Just beyond the northern boundaries of Grand Canyon National Park, the Kaibab National Forest covers the rest of the heavily forested, higher elevation Kaibab Plateau. Though the Forest Service has a harder time determining specific visitor numbers than the National Park Service, the agency has tracked growing visitor use in at least one place: the Rainbow Rim Trail.
Located west of Highway 67, the remote, 18-mile dirt singletrack trail winds through forests, meadows and rocky outcroppings along the rim of the Grand Canyon. It has caught the eye of mountain bike outfitters, horseback riders and organizers of trail running events.
Because companies or other organized entities need permits to run trips or hold events on the national forest, the agency can track use trends. Its data show that between 2013 and 2016, the number of user days that were permitted for the Rainbow Rim area more than doubled from 750 to over 1,600, said Dan Gunn, natural resource specialist on the North Kaibab Ranger District. In 2016 alone, the district received requests from five new businesses or other entities for special use permits on the Rainbow Rim Trail on top of nine already issued, Gunn said.
And while those numbers don’t encompass all individual use of the trail, it provides a good way to gauge growth in interest, he said.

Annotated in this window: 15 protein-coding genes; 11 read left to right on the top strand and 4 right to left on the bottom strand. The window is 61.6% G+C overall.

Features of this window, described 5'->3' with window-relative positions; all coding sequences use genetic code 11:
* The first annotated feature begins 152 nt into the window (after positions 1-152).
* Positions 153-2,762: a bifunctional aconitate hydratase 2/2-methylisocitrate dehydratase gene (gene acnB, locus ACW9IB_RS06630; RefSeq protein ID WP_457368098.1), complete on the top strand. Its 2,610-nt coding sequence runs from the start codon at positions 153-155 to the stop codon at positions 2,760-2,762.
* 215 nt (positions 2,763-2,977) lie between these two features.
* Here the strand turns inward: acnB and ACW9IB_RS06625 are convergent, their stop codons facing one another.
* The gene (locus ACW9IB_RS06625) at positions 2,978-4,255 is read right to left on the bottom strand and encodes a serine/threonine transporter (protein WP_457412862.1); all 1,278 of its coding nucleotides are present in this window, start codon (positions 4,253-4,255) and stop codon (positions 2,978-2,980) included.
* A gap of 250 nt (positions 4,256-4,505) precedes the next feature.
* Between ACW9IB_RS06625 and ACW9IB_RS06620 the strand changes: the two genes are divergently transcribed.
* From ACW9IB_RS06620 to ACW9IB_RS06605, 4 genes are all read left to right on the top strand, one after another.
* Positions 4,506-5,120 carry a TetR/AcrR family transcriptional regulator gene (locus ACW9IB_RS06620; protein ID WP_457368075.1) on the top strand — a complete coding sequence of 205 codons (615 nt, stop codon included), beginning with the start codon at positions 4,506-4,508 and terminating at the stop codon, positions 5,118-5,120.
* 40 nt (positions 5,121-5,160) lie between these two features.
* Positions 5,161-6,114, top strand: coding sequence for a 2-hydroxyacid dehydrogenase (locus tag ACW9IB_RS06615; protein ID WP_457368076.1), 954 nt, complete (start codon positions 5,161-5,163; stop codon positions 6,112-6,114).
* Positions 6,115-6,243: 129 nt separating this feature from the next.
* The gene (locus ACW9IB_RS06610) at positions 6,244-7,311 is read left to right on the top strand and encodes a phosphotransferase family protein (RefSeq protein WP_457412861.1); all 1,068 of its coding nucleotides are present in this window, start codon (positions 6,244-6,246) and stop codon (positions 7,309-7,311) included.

The Rainbow Rim Trail has likely been getting more attention in part because it’s close to southern Utah, which has been heavily marketed as a hub for mountain biking in recent years, Gunn said. Federal land managers have constructed new trails in the area while commercialized events have sprung up as well, he said.
“As those areas see more people, people are going to continue to move eastward and we are continuing to see that,” Gunn said. Especially in the summer, the cooler temperatures of the Kaibab Plateau make it an attractive alternative to the Utah desert, he said.
There’s also traditional news media and social media to thank for increasing knowledge of and attention on more remote areas like the North Kaibab, he said.
Recently, growth in Rainbow Rim Trail use has spurred the Forest Service to begin a needs assessment and capacity analysis for the area. Those processes help determine both the need for authorized outfitter and guide services as well as the estimated number of visitors, both guided and non-guided, that an area can handle during a defined time period based on resource and setting capability.
That information will then help the Forest Service prepare a "user-day allocation" that determines a percentage of total visitor capacity available to outfitter-guides.
Similar analyses are happening on other focus areas on the Kaibab National Forest as well, said Gunn and Forest Service Recreation Staff Officer Missy Robinson.
Zooming out from the Rainbow Rim Trail, the Arizona Trail also has been getting more attention lately, Gunn said. A comprehensive management plan is underway to deal with increasing visitation on the 800-mile trail that stretches from the Utah state line to the Mexico border and through the North Kaibab Ranger District, Gunn said. He said public meetings should be coming up soon on that process.